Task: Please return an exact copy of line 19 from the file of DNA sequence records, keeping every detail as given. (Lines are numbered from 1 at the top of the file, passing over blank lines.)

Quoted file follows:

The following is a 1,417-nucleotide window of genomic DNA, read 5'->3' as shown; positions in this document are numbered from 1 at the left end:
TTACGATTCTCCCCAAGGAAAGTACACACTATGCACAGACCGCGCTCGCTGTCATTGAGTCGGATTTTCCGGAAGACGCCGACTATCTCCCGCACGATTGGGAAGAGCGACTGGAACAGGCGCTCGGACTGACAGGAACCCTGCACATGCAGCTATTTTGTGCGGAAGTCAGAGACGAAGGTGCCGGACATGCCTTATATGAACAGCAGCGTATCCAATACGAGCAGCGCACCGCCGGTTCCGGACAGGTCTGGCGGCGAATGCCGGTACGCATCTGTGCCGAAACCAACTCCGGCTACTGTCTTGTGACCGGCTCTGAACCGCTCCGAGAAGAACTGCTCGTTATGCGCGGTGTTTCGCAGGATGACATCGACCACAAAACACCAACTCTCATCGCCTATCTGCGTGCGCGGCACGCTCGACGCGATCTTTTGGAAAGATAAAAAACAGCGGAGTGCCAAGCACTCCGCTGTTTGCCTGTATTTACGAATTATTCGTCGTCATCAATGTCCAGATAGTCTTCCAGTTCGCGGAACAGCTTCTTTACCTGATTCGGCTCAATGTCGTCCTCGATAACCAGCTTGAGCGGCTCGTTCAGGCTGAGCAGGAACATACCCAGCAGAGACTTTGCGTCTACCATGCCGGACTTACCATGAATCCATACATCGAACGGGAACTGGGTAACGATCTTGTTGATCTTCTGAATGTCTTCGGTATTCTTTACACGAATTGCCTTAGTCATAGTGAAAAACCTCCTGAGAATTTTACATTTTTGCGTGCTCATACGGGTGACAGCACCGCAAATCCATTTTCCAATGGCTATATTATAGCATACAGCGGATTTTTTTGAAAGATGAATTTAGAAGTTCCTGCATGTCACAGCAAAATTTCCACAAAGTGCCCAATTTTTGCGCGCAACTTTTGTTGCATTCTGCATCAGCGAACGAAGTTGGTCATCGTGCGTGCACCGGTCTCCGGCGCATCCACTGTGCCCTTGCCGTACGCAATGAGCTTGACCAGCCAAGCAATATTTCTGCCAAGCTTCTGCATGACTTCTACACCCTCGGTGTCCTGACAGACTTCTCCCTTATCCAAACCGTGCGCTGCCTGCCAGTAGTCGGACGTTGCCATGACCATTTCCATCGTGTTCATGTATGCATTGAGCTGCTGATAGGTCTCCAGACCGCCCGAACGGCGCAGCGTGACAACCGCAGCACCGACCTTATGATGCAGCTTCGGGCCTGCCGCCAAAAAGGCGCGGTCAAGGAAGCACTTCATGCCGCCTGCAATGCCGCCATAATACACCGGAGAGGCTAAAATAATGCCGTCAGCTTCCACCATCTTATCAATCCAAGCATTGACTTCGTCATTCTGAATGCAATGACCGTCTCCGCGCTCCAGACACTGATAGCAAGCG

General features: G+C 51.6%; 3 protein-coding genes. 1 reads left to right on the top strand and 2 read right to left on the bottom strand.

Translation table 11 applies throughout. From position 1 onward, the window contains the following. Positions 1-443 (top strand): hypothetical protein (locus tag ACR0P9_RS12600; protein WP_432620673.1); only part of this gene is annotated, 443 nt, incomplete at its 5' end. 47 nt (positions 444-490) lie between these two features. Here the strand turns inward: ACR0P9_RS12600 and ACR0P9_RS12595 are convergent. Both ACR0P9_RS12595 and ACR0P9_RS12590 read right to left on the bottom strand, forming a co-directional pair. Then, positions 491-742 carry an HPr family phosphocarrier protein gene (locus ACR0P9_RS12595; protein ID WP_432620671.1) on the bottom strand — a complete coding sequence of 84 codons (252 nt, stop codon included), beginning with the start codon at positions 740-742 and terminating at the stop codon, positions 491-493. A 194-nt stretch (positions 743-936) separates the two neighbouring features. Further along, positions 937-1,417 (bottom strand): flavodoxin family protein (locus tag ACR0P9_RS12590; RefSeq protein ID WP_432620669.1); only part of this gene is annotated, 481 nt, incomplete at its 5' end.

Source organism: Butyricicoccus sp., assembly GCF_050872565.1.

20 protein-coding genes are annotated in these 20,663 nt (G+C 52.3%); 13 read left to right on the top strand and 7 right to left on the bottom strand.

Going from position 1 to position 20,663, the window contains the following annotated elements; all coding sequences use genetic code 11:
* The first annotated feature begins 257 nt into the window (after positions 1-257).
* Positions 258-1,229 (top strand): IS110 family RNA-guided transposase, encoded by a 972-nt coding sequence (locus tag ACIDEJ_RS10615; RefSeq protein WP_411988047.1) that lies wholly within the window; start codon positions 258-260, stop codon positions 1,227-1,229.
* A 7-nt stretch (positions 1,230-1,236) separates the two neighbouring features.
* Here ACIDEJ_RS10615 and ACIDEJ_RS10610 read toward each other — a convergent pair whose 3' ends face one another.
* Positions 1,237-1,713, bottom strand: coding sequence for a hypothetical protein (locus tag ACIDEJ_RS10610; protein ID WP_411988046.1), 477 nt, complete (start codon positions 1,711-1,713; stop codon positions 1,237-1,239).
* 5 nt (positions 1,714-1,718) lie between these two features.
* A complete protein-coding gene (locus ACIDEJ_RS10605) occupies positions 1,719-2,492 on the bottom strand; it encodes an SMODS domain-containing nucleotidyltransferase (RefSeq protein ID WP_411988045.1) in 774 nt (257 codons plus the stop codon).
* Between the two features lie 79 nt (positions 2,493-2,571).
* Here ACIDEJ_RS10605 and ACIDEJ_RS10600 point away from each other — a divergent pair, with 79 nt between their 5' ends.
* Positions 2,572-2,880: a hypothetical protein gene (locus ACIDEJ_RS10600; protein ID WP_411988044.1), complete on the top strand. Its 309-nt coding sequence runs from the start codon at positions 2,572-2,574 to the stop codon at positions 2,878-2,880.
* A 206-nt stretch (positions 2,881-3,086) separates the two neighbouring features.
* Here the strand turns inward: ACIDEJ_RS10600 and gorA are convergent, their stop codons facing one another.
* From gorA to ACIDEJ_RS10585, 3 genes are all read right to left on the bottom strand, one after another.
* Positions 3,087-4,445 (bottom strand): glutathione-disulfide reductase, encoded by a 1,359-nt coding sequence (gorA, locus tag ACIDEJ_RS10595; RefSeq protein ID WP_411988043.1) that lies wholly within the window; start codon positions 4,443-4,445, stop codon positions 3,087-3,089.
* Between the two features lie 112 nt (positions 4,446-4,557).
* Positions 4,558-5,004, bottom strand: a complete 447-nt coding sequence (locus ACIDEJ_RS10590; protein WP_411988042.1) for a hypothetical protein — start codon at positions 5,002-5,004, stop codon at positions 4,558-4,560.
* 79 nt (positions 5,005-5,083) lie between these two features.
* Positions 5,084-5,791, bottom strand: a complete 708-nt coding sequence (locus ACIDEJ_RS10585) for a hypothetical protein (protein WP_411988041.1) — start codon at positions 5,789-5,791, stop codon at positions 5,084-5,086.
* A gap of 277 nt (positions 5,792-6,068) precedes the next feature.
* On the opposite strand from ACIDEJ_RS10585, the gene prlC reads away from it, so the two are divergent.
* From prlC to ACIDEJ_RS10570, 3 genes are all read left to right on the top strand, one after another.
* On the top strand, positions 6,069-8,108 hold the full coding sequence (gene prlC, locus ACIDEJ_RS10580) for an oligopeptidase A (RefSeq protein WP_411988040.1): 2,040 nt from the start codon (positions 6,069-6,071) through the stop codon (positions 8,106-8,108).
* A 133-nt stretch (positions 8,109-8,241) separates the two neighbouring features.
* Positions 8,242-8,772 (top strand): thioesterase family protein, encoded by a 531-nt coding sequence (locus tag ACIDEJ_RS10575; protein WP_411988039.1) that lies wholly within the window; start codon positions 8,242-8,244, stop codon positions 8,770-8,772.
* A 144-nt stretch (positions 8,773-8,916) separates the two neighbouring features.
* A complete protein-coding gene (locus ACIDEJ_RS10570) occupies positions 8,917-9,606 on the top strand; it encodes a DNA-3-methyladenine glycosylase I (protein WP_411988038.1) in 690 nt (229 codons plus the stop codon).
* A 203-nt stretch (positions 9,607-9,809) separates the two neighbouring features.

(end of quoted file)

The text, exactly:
* Here the strand turns inward: ACIDEJ_RS10600 and gorA are convergent, their stop codons facing one another.